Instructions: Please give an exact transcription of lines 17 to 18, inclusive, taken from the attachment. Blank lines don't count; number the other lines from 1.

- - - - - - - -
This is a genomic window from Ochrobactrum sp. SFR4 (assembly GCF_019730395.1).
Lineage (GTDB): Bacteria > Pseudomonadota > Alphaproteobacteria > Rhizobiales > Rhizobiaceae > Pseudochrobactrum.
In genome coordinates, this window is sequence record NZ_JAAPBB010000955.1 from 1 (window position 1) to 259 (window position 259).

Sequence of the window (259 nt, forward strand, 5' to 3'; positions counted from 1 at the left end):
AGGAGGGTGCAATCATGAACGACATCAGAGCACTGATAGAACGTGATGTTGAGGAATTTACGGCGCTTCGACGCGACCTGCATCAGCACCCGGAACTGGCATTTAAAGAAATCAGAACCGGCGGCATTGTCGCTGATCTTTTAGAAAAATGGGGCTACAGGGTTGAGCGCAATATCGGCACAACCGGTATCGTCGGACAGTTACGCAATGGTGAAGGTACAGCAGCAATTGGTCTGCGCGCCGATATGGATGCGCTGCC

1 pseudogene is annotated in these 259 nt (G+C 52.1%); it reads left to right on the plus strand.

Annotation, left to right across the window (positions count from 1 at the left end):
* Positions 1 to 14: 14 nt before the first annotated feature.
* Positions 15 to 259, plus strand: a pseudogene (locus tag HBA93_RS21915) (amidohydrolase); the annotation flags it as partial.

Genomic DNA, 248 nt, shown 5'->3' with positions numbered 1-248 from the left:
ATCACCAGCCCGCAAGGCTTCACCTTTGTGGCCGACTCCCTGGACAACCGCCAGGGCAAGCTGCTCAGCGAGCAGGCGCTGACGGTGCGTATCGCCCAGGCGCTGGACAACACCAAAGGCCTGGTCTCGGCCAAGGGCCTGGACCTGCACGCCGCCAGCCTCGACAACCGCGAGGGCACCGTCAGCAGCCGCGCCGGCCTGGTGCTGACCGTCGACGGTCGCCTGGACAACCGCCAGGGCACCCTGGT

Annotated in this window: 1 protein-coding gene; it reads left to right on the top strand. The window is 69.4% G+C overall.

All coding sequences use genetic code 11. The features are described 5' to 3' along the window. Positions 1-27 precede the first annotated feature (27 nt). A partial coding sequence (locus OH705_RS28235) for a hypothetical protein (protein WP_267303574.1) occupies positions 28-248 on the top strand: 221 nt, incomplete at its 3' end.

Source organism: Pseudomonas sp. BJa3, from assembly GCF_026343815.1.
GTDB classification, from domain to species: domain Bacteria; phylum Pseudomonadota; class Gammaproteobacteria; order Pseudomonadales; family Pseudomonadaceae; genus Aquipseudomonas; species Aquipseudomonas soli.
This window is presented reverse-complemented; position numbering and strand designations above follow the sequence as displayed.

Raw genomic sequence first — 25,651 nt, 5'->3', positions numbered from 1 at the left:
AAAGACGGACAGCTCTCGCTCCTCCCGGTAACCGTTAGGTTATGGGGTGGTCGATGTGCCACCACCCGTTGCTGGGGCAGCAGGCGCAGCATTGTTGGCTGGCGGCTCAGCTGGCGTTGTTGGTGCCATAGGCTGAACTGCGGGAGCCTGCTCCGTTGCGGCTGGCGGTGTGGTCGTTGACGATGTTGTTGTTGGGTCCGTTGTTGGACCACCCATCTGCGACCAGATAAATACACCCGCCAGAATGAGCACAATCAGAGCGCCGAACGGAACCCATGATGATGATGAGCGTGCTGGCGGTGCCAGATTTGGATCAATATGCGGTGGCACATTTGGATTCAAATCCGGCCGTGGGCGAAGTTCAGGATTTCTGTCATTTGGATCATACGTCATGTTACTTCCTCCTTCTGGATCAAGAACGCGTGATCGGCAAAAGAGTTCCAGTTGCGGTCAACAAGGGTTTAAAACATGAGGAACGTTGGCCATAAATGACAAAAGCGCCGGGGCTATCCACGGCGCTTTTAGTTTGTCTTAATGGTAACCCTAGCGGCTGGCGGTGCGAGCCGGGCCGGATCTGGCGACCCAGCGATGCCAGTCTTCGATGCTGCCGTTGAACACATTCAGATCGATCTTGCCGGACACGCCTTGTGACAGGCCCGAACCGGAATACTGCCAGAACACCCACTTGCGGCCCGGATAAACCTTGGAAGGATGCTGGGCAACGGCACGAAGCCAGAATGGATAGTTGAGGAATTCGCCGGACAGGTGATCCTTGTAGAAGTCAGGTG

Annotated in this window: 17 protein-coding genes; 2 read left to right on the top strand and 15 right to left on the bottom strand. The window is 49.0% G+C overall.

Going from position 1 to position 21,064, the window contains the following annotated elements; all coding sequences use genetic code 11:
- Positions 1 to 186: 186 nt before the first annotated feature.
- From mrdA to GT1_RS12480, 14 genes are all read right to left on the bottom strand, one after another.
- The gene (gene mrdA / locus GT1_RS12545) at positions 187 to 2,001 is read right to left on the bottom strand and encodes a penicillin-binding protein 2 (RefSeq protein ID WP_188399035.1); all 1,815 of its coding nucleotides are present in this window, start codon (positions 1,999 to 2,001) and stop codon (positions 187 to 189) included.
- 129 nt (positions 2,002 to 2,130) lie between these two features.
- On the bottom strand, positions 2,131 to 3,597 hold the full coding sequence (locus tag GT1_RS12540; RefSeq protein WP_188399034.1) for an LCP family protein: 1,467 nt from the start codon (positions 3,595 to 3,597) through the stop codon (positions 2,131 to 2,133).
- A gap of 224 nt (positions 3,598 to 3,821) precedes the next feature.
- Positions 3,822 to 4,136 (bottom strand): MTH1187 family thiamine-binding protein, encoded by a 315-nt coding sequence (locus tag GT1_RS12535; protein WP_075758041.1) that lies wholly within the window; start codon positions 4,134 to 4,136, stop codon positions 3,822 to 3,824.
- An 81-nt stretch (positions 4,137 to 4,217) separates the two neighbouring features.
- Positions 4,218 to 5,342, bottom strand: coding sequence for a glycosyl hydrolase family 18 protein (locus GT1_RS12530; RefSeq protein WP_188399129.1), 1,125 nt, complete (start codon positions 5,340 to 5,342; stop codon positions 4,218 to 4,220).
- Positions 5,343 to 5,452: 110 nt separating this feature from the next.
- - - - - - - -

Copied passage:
Raw genomic sequence first — 25,651 nt, 5'->3', positions numbered from 1 at the left:
AAAGACGGACAGCTCTCGCTCCTCCCGGTAACCGTTAGGTTATGGGGTGGTCGATGTGCCACCACCCGTTGCTGGGGCAGCAGGCGCAGCATTGTTGGCTGGCGGCTCAGCTGGCGTTGTTGGTGCCATAGGCTGAACTGCGGGAGCCTGCTCCGTTGCGGCTGGCGGTGTGGTCGTTGACGATGTTGTTGTTGGGTCCGTTGTTGGACCACCCATCTGCGACCAGATAAATACACCCGCCAGAATGAGCACAATCAGAGCGCCGAACGGAACCCATGATGATGATGAGCGTGCTGGCGGTGCCAGATTTGGATCAATATGCGGTGGCACATTTGGATTCAAATCCGGCCGTGGGCGAAGTTCAGGATTTCTGTCATTTGGATCATACGTCATGTTACTTCCTCCTTCTGGATCAAGAACGCGTGATCGGCAAAAGAGTTCCAGTTGCGGTCAACAAGGGTTTAAAACATGAGGAACGTTGGCCATAAATGACAAAAGCGCCGGGGCTATCCACGGCGCTTTTAGTTTGTCTTAATGGTAACCCTAGCGGCTGGCGGTGCGAGCCGGGCCGGATCTGGCGACCCAGCGATGCCAGTCTTCGATGCTGCCGTTGAACACATTCAGATCGATCTTGCCGGACACGCCTTGTGACAGGCCCGAACCGGAATACTGCCAGAACACCCACTTGCGGCCCGGATAAACCTTGGAAGGATGCTGGGCAACGGCACGAAGCCAGAATGGATAGTTGAGGAATTCGCCGGACAGGTGATCCTTGTAGAAGTCAGGTG